When I start working with a new couple or individual around relationship concerns I often begin by asking them what their relationship goals are. Most, but not all, will tell me that they are just looking for a nice, loving, monogamous relationship. They say that like I am supposed to know what that means — and I don’t. Not that I am clueless, but rather because I know that there is more than one meaning to the word monogamous.
Monogamy is like the color yellow. I can prove it. Right now, I want you think of the color yellow. What shade is it? Goldenrod? Egg yolk? Sunflower? Maize? I know that when I say the color yellow, everyone reading this is thinking of a different shade. Even if the shades are only slightly different…they are different. So it goes with monogamy.
Early in my work with folks that want a monogamous relationship, I spend a lot of time trying to understand what it means to them. An example of when this becomes an important exercise is when one partner partakes in pornography for personal sexual gratification and the other partner disapproves, is resentful or feels disconnected because of it. The partner will say something along the lines of “It is coming between us…It is ruining our sex life… you have all your sex with your porn!” For this partner, the behavior can often have the same affect as if their partner had an affair. The partaker will often say to me “I haven’t cheated…I didn’t have sex with anyone else! What is the problem?”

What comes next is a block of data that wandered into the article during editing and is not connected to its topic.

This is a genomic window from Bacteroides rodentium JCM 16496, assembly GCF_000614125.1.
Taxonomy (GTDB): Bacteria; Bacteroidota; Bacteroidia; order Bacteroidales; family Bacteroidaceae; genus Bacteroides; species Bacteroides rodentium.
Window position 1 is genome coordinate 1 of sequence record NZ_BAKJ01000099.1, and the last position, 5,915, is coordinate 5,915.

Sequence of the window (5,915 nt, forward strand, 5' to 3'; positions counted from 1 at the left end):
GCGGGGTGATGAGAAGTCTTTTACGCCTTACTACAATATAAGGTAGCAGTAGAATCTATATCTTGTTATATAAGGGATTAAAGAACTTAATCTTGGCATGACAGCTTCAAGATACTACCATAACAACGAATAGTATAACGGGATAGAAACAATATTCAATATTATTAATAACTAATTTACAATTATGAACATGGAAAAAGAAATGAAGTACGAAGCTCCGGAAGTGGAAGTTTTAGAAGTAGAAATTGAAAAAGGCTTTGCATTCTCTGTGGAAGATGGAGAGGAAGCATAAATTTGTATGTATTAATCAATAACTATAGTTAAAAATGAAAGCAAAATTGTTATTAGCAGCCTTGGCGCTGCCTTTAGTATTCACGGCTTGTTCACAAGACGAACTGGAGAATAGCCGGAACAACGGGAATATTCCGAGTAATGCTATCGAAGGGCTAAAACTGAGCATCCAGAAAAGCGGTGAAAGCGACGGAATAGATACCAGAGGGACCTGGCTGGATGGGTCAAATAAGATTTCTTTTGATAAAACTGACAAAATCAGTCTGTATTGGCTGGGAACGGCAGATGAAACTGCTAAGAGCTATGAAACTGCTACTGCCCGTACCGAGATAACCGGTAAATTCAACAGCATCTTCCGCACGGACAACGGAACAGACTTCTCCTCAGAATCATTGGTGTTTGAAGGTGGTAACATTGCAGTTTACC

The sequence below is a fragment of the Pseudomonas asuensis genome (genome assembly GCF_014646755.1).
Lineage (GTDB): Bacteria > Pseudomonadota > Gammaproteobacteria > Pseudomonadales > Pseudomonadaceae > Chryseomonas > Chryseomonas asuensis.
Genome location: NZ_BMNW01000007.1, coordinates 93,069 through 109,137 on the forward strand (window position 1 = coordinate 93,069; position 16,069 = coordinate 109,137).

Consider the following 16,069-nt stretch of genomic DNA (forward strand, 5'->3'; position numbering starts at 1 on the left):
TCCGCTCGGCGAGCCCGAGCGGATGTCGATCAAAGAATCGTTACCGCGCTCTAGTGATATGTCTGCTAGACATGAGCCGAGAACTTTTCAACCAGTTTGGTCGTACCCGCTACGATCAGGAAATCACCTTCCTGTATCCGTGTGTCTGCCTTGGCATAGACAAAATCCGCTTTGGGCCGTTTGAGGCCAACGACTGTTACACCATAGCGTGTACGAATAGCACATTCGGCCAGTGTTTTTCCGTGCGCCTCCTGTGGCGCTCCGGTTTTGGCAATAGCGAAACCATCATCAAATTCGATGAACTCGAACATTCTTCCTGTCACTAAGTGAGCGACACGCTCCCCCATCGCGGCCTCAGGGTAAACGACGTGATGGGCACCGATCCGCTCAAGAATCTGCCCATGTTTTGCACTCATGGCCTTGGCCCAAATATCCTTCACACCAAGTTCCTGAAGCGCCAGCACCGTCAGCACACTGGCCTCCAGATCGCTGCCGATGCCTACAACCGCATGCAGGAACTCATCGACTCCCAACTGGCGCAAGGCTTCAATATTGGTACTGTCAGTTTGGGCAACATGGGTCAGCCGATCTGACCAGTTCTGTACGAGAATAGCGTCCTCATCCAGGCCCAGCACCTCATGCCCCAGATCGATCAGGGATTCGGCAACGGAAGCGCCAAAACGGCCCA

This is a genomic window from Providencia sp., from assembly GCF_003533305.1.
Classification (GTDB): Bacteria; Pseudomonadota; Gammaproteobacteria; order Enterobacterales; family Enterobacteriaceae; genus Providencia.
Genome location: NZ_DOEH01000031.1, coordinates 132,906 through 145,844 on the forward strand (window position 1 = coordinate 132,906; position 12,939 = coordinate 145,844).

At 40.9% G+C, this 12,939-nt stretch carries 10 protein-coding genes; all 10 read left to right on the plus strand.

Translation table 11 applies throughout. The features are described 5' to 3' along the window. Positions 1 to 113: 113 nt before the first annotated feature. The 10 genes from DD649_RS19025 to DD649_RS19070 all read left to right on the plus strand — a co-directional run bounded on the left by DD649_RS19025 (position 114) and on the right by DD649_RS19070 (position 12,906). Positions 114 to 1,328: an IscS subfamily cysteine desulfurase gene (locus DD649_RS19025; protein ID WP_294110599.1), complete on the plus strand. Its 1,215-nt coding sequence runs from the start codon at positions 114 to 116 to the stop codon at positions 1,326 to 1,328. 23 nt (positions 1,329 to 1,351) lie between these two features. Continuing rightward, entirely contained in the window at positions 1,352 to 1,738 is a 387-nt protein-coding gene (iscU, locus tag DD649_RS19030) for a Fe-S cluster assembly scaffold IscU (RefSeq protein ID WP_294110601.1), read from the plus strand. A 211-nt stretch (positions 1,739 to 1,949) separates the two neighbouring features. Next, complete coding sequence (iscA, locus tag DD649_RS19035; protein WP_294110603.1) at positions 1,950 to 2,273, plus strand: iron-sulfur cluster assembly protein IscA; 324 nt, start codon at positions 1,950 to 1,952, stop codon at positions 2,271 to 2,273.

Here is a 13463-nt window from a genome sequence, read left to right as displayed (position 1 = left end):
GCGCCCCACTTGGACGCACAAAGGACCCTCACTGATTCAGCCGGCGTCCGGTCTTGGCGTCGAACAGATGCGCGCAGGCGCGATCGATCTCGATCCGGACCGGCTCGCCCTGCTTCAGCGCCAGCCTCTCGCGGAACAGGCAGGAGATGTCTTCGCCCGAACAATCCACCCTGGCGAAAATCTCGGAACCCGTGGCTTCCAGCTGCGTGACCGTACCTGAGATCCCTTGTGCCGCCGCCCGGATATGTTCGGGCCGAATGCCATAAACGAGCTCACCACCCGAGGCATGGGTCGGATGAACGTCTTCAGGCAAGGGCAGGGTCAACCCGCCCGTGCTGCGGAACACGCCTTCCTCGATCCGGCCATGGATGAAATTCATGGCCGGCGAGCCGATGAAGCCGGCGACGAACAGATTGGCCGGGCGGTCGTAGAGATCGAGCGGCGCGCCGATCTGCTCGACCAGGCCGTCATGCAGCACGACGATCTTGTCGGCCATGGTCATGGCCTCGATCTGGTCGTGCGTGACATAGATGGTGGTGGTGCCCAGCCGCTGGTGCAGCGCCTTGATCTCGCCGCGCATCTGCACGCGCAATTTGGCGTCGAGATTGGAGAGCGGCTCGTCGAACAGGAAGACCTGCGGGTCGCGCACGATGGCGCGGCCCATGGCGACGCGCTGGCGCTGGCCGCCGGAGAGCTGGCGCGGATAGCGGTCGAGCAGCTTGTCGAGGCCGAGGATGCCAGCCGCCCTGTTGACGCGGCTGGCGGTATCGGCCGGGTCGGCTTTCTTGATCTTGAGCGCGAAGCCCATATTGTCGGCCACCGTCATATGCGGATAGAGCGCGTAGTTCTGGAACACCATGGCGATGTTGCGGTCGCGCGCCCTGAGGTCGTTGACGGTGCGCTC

Monogamy is based on more aspects than who you can or cannot have sex with. There are elements of trust, intimacy, social engagement, non-sexual physical touch, and more. Creating open communications to discuss all of the important elements of trust/sexuality, physical and not, will allow couples have more meaningful, connected relationships based on accurate expectations and the ability to weather behaviors that are challenging.
If you are dealing with relationship challenges and/or are trying to negotiate the sexual boundaries in your relationship, contact Elliott at firstname.lastname@example.org.